They were a little like the “vacuum cleaner” GM minivans (Pontiac Trans Sport, Olds Silhouette, etc.) of the period, but more timeless. The Sienna that followed was forgettable.

  • avatar

    i always found these interesting, but friends had a new one in the late 90’s. They ended up hating it and getting rid of it after only 2 years.

  • avatar
    Robert Schwartz

    I always thought that previa was something they sold cures for on late night TV.

  • avatar
    bill h.

    OK, I can understand all the hate generated towards these things.

    But fact is, we bought a base supercharged model in 1995 and it still sits on the street in front of our house 15 years later, used mostly as a hauler for stuff rather than people, or as a ‘spare’ when other vehicles are in the shop. For the size footprint it leaves (barely larger than some compact sedans) it has an amazing amount of room.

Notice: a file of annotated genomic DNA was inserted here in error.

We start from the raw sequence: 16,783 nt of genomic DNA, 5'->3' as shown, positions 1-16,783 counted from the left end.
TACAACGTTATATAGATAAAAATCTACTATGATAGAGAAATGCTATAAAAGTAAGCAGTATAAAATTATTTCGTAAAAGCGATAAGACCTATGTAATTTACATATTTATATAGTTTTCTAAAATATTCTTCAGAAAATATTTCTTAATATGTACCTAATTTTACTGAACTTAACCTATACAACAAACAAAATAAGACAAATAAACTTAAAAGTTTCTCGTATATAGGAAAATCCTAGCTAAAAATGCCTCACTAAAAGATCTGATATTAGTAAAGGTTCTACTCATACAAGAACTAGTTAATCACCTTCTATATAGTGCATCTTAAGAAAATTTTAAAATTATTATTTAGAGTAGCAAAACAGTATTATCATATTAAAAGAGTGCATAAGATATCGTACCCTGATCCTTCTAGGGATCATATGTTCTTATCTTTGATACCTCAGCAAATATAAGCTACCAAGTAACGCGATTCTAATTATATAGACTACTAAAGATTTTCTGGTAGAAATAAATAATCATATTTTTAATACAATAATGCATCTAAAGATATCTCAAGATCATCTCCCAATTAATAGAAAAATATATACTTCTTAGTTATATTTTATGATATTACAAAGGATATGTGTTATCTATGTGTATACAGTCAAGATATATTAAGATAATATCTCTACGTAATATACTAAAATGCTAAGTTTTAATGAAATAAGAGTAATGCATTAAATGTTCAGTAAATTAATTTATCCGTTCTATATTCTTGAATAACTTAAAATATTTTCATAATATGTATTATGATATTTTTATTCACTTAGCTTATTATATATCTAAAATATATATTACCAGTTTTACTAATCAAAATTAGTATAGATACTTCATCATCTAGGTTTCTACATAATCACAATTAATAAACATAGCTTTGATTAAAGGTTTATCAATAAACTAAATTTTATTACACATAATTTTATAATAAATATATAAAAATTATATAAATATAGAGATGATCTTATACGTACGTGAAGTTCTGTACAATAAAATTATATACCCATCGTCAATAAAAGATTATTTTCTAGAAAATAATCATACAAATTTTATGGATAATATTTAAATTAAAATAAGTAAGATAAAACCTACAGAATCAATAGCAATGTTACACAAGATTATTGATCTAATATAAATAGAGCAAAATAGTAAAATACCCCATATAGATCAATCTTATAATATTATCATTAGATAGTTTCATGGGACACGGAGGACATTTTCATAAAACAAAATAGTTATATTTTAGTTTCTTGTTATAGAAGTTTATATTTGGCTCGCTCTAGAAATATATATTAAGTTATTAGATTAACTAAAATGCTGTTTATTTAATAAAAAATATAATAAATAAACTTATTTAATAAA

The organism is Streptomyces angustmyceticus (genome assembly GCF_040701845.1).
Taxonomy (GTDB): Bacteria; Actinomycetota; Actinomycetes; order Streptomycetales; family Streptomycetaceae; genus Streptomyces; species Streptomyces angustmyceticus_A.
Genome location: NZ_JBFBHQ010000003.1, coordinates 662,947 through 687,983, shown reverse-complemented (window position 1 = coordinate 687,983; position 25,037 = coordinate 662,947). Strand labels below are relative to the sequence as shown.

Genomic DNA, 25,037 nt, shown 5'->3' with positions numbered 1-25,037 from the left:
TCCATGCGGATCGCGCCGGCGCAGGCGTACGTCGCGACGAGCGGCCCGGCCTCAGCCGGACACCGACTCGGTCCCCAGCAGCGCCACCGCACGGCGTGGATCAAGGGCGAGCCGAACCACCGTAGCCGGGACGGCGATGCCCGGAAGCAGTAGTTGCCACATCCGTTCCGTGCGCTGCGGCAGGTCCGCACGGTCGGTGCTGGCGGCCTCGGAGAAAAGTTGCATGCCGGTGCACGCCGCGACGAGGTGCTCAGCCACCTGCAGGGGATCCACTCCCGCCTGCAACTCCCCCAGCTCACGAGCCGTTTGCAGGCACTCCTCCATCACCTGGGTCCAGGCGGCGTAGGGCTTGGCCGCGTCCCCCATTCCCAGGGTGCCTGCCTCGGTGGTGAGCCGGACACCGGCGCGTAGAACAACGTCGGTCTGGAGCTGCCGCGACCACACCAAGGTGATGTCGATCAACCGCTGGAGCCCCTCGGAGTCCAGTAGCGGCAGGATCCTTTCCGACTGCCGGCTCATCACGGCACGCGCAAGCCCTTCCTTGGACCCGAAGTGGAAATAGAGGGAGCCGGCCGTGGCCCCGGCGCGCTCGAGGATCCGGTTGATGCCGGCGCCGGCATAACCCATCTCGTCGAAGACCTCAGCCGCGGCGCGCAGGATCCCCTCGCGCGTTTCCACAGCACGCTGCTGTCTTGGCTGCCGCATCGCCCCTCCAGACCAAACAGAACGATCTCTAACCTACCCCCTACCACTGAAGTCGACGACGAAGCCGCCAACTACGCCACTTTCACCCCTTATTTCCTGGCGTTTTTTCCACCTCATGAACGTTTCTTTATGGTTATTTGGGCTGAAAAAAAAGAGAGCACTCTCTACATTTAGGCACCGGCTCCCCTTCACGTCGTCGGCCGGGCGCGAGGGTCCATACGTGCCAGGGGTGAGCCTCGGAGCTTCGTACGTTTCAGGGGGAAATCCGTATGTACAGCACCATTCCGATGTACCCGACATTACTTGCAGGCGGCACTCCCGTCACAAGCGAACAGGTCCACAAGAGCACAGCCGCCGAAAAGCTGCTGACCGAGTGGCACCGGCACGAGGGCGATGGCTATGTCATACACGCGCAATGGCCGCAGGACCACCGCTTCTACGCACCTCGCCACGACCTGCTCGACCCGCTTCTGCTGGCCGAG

We had the SADS replaced, and new shocks. Cruise control died so we just do without. But everything else (even the a/c) still works 15 years going, and the thing just won’t die. Even the paint is still shiny.

    Compared to contemporary vehicles it gets lousy mileage, and it is unsafe in a crash. But even without anti-lock it stops well, and I find the handling is actually decent with good tires (I guess because the weight balance is pretty even with the engine layout), despite being taller than other vans. The supercharger does need to keep its oil topped up once a year (we quit using the $ Toyota stuff and just use synthetic motor oil, per some of the online support groups), and it still accelerates OK for what it has.

    Oh, and I’ve been told the ‘Previa whistle’ on acceleration is due to a badly designed seal in the exhaust system. Since it’s still on the original 15 year old exhaust, I haven’t had a chance to see if it goes away after replacement.